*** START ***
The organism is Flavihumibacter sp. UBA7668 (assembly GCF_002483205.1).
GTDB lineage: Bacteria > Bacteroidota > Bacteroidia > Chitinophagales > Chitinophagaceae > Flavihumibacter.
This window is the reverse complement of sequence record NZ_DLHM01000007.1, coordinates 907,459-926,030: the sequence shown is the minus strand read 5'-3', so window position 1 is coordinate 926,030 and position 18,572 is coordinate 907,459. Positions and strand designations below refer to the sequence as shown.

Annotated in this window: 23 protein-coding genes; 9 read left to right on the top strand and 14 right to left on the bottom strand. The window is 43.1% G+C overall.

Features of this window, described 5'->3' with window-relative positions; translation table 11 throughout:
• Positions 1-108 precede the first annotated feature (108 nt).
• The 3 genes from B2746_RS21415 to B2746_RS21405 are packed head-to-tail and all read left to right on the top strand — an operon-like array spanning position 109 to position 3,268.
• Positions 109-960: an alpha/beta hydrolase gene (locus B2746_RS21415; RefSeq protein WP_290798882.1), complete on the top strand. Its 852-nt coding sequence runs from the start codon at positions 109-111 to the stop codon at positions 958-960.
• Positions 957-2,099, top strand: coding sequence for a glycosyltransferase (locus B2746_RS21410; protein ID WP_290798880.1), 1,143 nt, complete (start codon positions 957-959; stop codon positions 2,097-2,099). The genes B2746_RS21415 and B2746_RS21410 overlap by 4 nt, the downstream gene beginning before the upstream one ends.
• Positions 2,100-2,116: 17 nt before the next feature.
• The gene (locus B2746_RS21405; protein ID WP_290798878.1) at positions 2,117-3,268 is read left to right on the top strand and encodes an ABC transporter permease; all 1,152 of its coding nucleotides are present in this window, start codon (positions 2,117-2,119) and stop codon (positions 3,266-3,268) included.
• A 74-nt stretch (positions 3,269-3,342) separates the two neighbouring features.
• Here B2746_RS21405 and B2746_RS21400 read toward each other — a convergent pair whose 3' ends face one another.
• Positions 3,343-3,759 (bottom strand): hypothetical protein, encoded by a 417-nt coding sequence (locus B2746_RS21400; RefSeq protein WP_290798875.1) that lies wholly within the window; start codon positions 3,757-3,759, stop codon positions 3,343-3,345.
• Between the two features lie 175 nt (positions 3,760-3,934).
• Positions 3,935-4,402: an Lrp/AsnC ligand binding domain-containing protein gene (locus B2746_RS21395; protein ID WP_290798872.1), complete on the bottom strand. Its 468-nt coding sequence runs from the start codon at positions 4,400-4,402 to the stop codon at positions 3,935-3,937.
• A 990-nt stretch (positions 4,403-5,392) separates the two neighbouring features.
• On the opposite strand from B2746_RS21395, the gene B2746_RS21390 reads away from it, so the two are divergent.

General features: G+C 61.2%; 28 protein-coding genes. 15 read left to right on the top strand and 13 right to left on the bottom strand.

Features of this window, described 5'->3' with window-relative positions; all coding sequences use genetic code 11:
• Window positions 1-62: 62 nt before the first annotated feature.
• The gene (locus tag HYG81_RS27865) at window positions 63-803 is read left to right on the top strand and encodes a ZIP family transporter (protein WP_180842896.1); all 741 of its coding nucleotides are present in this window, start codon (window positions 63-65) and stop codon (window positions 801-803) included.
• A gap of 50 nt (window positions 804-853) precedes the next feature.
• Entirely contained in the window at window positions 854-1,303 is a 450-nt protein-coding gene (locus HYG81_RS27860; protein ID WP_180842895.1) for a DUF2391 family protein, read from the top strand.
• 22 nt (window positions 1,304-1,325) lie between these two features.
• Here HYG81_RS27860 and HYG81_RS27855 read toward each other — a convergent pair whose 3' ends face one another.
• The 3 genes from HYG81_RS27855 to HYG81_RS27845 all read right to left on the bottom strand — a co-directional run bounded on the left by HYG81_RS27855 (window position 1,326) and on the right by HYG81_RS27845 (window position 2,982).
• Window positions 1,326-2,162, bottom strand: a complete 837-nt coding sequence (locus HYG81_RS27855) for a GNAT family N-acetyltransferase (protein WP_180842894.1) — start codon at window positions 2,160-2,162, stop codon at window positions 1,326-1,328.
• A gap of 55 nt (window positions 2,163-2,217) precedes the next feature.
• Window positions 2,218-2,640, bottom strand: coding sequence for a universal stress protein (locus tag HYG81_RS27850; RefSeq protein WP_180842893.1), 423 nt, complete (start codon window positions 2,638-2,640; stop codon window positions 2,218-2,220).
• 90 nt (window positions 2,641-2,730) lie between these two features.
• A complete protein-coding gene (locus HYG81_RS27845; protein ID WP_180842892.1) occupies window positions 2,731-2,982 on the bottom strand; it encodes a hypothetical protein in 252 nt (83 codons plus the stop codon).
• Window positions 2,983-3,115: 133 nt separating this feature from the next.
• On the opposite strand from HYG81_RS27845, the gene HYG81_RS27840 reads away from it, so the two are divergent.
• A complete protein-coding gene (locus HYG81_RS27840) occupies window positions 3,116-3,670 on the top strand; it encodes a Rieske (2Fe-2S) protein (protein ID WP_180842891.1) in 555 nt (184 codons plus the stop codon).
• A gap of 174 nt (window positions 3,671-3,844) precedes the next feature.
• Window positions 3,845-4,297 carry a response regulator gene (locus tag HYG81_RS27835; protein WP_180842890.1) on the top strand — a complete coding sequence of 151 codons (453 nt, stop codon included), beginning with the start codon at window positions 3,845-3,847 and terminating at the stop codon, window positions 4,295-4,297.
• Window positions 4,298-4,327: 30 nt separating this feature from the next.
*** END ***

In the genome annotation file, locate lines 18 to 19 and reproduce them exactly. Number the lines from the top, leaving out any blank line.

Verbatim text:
• On the opposite strand from B2746_RS21395, the gene B2746_RS21390 reads away from it, so the two are divergent.

General features: G+C 61.2%; 28 protein-coding genes. 15 read left to right on the top strand and 13 right to left on the bottom strand.